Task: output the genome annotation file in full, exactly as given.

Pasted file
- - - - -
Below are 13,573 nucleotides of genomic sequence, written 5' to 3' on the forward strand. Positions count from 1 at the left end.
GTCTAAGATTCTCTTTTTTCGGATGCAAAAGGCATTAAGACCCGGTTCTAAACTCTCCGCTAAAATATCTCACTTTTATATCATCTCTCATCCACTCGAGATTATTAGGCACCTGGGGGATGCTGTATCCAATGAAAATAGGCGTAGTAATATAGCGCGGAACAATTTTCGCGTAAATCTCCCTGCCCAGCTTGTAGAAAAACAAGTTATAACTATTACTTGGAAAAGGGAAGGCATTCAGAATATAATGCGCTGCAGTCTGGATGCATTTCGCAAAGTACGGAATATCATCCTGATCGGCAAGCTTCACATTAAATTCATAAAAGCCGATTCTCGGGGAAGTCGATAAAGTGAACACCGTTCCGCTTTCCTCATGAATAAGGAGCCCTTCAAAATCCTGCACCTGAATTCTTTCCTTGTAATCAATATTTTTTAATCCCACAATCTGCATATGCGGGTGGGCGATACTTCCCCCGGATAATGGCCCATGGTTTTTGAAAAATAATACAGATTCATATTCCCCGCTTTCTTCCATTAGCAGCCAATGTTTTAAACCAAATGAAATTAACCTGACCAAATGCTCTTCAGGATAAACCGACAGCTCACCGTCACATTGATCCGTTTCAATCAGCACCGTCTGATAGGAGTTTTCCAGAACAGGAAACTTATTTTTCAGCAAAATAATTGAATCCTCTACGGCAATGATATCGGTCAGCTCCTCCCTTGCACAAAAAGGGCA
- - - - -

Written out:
Below are 13,573 nucleotides of genomic sequence, written 5' to 3' on the forward strand. Positions count from 1 at the left end.
GTCTAAGATTCTCTTTTTTCGGATGCAAAAGGCATTAAGACCCGGTTCTAAACTCTCCGCTAAAATATCTCACTTTTATATCATCTCTCATCCACTCGAGATTATTAGGCACCTGGGGGATGCTGTATCCAATGAAAATAGGCGTAGTAATATAGCGCGGAACAATTTTCGCGTAAATCTCCCTGCCCAGCTTGTAGAAAAACAAGTTATAACTATTACTTGGAAAAGGGAAGGCATTCAGAATATAATGCGCTGCAGTCTGGATGCATTTCGCAAAGTACGGAATATCATCCTGATCGGCAAGCTTCACATTAAATTCATAAAAGCCGATTCTCGGGGAAGTCGATAAAGTGAACACCGTTCCGCTTTCCTCATGAATAAGGAGCCCTTCAAAATCCTGCACCTGAATTCTTTCCTTGTAATCAATATTTTTTAATCCCACAATCTGCATATGCGGGTGGGCGATACTTCCCCCGGATAATGGCCCATGGTTTTTGAAAAATAATACAGATTCATATTCCCCGCTTTCTTCCATTAGCAGCCAATGTTTTAAACCAAATGAAATTAACCTGACCAAATGCTCTTCAGGATAAACCGACAGCTCACCGTCACATTGATCCGTTTCAATCAGCACCGTCTGATAGGAGTTTTCCAGAACAGGAAACTTATTTTTCAGCAAAATAATTGAATCCTCTACGGCAATGATATCGGTCAGCTCCTCCCTTGCACAAAAAGGGCA